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Will Bankruptcy Wipe Out All of My Personal Debts?

December 15th, 2020 at 1:25 pm

debtThe United States is a notoriously consumeristic society. Having good credit is a necessity to buy a home and a reliable vehicle. Credit must be built, often through the usage of credit cards and the ability to repay the credit card debt. Sometimes, however, we accumulate debt and get in too far over our heads. Other times, a major unforeseen life event occurs—one which we are unprepared to handle financially. When this happens, filing for bankruptcy may help struggling individuals and families. When considering bankruptcy, the first question on many minds is, “Will it get rid of all of my personal debts”?

Understanding Bankruptcy

Bankruptcy is a federally approved process through which an individual or a company can reduce their debt. Those who are authorized for the process may have debts written off or repaid under a new agreement. The method used depends directly on the type of bankruptcy approved. The most typical forms of the process are Chapter 11 for businesses or Chapter 7 or Chapter 13 for private consumers, although others are available under appropriate circumstances. These chapters refer to the specific section of the United States Bankruptcy Code that will apply in a given case. Meanwhile, while the process is underway, all collection activities related to your debts—including lawsuits and foreclosure proceedings must stop.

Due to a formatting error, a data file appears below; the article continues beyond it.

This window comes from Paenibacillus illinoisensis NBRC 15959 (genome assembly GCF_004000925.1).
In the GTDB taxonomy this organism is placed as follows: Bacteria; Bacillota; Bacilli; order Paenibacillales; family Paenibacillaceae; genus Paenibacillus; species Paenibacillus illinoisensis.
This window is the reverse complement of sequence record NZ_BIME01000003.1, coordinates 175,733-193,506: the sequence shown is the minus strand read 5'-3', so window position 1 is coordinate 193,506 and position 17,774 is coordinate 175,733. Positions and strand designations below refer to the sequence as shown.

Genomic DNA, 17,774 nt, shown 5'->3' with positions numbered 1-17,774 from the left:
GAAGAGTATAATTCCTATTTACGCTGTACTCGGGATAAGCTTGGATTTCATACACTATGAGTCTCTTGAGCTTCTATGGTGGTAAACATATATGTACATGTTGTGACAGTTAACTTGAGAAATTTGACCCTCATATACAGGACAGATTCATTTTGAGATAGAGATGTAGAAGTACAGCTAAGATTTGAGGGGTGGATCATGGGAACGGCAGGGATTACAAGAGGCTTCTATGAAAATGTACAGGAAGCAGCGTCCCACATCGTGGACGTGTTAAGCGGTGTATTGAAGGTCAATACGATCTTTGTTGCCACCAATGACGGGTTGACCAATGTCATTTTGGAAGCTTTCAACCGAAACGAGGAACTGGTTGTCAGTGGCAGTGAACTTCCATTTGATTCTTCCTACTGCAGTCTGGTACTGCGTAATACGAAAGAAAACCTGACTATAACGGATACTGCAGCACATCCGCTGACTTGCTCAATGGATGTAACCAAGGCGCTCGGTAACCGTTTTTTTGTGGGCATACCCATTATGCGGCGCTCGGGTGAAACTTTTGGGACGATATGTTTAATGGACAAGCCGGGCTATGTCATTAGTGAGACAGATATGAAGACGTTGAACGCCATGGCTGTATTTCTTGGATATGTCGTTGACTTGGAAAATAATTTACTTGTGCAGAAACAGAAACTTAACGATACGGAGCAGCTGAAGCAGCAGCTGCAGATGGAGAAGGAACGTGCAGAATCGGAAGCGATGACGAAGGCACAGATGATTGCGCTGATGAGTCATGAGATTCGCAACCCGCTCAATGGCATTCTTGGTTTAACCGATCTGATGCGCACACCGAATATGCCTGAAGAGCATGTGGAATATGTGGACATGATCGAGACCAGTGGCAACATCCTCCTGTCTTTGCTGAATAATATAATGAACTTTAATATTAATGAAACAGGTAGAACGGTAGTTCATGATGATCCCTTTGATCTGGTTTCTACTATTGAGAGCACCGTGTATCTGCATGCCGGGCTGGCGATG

Will All Debts Be Cleared?

If you are wondering whether bankruptcy resets your credit, enabling you to begin as though the debt never occurred, the answer is “no.” Filing for bankruptcy allows those who meet eligibility requirements to rid themselves of some but not all debt. Financial obligations that do not typically qualify to be wiped clean are child support, alimony, taxes, student loans, and secured debt. Although they may not be totally discharged, some may be eligible for a restructured payment plan. Some of the most common discharged liabilities include:

  • Unsecured debt
  • Credit card balances
  • Income tax debt
  • Medical bills

Why Might You Choose Not to File Bankruptcy?

What prevents consumers from racking up unrepayable amounts on credit cards, filing for bankruptcy, and doing it again? It is illegal for employers to discriminate against those filing for bankruptcy, and many things, such as your house, could be exempt from being seized as you progress. However, possible disadvantages do exist, which may give cause you to look for bankruptcy alternatives. These potential drawbacks include: